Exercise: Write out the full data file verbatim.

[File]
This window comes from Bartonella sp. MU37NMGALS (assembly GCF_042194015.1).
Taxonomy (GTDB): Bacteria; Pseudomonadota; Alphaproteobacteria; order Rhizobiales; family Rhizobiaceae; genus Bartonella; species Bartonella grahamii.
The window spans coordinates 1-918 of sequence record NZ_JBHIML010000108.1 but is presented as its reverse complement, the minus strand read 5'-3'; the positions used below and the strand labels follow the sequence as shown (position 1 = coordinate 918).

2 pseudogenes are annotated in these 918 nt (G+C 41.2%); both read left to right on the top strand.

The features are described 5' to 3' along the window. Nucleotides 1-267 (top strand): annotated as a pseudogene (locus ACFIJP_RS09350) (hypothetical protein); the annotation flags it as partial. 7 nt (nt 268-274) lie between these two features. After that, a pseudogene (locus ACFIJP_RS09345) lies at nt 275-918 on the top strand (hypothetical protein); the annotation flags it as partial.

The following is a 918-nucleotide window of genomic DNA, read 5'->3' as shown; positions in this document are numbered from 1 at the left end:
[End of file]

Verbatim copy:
This window comes from Bartonella sp. MU37NMGALS (assembly GCF_042194015.1).
Taxonomy (GTDB): Bacteria; Pseudomonadota; Alphaproteobacteria; order Rhizobiales; family Rhizobiaceae; genus Bartonella; species Bartonella grahamii.
The window spans coordinates 1-918 of sequence record NZ_JBHIML010000108.1 but is presented as its reverse complement, the minus strand read 5'-3'; the positions used below and the strand labels follow the sequence as shown (position 1 = coordinate 918).

2 pseudogenes are annotated in these 918 nt (G+C 41.2%); both read left to right on the top strand.

The features are described 5' to 3' along the window. Nucleotides 1-267 (top strand): annotated as a pseudogene (locus ACFIJP_RS09350) (hypothetical protein); the annotation flags it as partial. 7 nt (nt 268-274) lie between these two features. After that, a pseudogene (locus ACFIJP_RS09345) lies at nt 275-918 on the top strand (hypothetical protein); the annotation flags it as partial.

The following is a 918-nucleotide window of genomic DNA, read 5'->3' as shown; positions in this document are numbered from 1 at the left end: